The first thing we did was to find an idea for our film, which was quite a challenge as I didn’t really know what type of action film I wanted to do. Once I got my idea, I started to do my proposal for the project. I had to explain my concept in detail and narrow it down to mountain biking in the Peak District, rather that just any cycling. I also put in about what other aspects I’m going to put into the film, like interviews with different people to give the film more texture. I also had to write a rationale to understand what skills I have developed which will help me with this project, and also which skills I’ll need for this project and what I will gain from this project. I then had to write about how I’m going to evaluate the project, by doing research on my decisions and comparing it to other people’s films. Then, I had to gather recourses and create a Harvard bibliography, which I will use for my research into the project. This will help me when I get onto starting the secondary research, because then I have a list of webpages and books which I know will help me on this project. The final part of the proposal is the action plan, which helps me know which week I’m going to do what part of the project. This helps me get organised with the project and keeps me grounded on what I need to do when, so that I’m not disorganised with the project.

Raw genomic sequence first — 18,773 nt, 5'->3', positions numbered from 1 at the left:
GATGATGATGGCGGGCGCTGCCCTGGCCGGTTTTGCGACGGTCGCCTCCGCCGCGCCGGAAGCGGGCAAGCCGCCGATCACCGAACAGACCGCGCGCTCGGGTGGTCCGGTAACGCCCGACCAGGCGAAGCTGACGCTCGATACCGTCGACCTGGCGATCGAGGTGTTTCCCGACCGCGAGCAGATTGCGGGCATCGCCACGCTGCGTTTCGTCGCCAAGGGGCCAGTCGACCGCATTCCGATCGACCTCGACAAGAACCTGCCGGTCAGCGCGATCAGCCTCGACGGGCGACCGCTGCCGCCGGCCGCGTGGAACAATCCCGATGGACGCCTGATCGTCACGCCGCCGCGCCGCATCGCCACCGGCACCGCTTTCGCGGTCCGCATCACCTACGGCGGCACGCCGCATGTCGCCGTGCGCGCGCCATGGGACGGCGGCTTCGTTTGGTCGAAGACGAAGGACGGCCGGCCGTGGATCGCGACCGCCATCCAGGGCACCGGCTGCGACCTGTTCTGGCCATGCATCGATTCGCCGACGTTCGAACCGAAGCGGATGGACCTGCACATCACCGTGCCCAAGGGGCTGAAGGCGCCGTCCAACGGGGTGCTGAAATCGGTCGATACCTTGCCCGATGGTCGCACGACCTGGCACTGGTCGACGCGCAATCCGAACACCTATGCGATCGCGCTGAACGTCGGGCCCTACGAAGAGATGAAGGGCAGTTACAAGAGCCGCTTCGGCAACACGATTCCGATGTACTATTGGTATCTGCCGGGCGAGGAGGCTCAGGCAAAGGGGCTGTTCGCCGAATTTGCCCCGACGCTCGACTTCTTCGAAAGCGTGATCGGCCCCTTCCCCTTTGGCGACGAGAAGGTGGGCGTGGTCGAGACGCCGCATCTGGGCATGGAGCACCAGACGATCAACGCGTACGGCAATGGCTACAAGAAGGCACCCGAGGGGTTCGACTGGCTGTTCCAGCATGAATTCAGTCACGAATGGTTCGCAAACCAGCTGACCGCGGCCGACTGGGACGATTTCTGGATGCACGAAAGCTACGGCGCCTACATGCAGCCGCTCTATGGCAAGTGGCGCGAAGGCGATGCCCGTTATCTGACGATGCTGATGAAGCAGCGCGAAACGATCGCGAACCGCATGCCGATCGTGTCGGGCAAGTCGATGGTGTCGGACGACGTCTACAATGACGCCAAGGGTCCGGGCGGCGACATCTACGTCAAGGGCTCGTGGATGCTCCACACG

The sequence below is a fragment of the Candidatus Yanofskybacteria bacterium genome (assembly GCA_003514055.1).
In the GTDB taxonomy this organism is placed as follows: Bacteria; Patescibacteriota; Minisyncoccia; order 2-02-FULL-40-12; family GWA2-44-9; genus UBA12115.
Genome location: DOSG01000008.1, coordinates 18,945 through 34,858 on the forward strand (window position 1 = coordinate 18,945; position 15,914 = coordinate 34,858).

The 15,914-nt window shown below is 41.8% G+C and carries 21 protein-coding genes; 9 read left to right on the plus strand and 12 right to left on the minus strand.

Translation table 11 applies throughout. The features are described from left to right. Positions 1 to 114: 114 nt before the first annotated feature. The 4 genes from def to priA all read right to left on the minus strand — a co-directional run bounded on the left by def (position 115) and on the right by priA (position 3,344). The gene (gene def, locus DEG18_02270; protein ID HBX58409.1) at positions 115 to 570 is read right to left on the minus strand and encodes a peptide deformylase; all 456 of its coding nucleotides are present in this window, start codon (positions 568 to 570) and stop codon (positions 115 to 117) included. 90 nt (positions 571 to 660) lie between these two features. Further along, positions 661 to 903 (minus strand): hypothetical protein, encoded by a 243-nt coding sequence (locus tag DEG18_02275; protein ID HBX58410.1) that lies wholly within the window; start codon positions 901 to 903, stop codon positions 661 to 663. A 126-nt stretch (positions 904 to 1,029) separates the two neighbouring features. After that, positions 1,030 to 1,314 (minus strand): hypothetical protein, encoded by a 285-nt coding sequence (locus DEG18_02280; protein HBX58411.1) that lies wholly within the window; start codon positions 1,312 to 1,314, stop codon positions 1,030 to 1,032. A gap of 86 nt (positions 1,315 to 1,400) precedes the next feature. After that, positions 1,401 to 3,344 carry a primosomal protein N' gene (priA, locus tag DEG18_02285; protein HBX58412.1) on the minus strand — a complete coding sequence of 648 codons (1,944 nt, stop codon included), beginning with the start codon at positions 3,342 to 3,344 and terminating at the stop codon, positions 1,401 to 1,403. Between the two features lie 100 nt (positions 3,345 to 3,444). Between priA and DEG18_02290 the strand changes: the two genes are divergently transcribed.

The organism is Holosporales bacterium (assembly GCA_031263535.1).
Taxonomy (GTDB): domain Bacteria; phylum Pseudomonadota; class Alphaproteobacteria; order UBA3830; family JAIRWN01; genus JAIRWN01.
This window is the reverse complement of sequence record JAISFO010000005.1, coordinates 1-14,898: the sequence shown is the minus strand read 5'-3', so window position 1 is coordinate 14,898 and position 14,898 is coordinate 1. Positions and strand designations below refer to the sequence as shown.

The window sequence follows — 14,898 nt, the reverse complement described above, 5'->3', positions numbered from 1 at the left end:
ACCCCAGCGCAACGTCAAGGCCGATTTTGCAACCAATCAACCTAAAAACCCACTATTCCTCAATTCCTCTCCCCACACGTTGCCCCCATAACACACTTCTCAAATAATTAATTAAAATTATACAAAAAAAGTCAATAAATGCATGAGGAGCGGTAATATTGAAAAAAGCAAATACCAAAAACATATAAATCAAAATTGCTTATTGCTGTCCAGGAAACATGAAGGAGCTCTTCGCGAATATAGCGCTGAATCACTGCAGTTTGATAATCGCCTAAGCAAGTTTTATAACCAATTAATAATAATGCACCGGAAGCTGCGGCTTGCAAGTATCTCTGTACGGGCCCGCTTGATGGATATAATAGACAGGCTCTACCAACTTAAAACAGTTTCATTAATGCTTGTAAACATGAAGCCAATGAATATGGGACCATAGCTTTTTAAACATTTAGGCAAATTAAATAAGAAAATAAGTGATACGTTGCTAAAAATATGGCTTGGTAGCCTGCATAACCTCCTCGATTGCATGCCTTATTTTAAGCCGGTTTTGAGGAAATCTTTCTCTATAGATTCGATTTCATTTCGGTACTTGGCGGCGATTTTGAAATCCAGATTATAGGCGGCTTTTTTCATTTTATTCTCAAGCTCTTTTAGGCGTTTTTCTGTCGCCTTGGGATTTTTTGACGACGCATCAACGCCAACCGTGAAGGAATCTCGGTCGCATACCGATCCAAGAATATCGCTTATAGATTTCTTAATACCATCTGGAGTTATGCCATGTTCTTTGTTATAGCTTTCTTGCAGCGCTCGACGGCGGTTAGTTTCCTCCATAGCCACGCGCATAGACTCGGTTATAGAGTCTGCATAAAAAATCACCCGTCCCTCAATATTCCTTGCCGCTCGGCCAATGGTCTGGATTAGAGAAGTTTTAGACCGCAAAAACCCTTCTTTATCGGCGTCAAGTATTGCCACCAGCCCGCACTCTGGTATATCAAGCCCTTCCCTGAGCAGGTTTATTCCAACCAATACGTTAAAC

I then did some research on how to film effective audio outside, trying to get barely any wind/background noise picked up. By doing this, we went outside (or anywhere with brackground noise), to conduct some interviews with people in our class. The interviews weren’t relevant to the research, however the camera and audio work was. For the audio, we learnt that holding the boom below the subject reduces the background noise as much as possible. When we were going outside to film these interviews, it was quite a sunny day which meant that the subject was squinting quite a bit on the first take. We learnt that whenever you’re outside you should be at a 90 degree angle to the sun so that it’s not blinding the subject, but you also get good lighting. So, on the second take we did it inside a place with background noise and tried again.
Conclusively, I have learnt quite a few things. I now know what skills you need to film this type of action film, how to compose a film with the sun blaring in someones eyes and where to hold the boom when there is a lot of background noise or wind. Next week I need to do a lot more research, research into the Peak District routes and facilities, how to film a good action film, how to compose aesthetically pleasing establishing shots and how to make my cinematography to a higher standard to make the film effective.